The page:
A major breakthrough was made by researchers from Melbourne in diagnosing Alzheimer's 15 years before symptoms strike, offering hope of avoiding dementia.
The discovery gives drug companies a target to aim for as they search for a cure to Alzheimer's.
A team from the Austin Hospital has tracked the build up of a waste protein called amyloid, discovering levels that can be detected accumulating in the brains of those who will go on to suffer dementia 15 years before they suffer extensive memory loss, the Herald Sun reported.
Speaking from an international gathering of Alzheimer's disease experts in Florence, lead researcher Prof Christopher Rowe said that the breakthrough meant doctors and researchers now knew who to target with emerging anti-dementia drugs.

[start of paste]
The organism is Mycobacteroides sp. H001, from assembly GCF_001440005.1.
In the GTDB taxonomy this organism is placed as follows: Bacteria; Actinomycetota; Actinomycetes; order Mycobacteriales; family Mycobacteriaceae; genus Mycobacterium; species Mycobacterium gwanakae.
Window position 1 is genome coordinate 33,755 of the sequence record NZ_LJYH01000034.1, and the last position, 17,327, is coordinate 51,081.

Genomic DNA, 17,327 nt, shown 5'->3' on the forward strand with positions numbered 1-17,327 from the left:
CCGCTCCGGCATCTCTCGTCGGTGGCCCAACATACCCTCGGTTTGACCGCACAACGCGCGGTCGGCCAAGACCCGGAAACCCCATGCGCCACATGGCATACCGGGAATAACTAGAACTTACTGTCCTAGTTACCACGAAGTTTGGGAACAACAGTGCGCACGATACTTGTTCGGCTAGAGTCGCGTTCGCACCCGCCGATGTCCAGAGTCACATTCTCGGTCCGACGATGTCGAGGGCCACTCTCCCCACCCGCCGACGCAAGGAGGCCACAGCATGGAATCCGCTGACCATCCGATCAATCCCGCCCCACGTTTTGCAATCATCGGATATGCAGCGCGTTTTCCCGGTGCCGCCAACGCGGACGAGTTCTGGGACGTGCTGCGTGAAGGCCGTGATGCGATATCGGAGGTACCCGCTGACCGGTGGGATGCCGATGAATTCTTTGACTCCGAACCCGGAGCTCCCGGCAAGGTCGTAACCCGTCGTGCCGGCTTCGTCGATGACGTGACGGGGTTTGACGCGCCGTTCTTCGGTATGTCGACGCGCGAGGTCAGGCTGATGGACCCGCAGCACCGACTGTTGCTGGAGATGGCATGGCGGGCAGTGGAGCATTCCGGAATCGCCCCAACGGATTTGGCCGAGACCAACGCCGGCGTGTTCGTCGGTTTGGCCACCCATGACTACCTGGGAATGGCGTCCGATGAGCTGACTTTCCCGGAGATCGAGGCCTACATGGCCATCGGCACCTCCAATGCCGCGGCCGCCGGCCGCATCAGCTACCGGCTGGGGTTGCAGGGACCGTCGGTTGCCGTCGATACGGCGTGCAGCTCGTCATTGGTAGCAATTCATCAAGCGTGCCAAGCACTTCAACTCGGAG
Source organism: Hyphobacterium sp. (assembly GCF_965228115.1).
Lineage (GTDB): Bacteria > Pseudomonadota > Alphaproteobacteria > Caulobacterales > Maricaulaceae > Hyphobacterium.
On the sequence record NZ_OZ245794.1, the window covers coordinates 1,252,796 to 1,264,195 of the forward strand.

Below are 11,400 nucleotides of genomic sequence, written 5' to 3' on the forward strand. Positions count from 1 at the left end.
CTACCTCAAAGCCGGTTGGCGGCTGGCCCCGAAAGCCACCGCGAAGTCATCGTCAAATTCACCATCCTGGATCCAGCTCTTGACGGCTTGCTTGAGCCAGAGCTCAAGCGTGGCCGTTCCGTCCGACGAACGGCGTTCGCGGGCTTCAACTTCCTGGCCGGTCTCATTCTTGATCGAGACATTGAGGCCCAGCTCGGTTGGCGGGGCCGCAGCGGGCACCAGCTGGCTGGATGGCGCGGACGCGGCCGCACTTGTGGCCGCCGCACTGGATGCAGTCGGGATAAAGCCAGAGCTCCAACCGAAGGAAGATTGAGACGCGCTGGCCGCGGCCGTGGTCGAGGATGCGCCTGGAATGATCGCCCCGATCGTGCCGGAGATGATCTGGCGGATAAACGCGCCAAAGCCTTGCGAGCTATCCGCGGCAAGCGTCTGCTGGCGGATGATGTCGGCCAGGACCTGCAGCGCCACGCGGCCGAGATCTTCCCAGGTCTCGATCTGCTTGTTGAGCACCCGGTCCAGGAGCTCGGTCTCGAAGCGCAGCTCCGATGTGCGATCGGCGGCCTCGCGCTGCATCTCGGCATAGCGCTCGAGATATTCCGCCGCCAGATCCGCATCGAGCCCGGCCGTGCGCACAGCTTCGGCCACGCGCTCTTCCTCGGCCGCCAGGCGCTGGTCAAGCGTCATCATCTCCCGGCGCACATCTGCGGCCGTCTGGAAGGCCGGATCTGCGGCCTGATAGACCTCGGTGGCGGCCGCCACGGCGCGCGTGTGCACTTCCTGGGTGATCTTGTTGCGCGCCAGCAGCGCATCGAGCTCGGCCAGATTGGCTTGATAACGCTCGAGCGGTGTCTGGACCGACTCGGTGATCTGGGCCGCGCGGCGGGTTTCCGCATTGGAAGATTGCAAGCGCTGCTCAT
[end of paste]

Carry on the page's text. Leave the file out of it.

"If somebody was going to get Alzheimer's disease at 70 years old, our study shows that process would actually start when they were 40, and by the age of 55 we would be able to pick it up on our amyloid PET scans, which show it building up in the brain," Prof Rowe said.
"The hope is that if we get in early and get people on these drugs it will stop the build up and stop them experiencing dementia," he added.
Amyloid is a waste product left over when brain membranes are replaced which are cleared by most people, but which can gradually build up in others later in life, causing dementia after 30 years.
While the high cost of PET scans makes them unsuitable as a routine Alzheimer's screening test, Prof Rowe said that blood tests were now being worked on to measure accumulating levels of amyloid.
The findings are published in the journal The Lancet Neurology.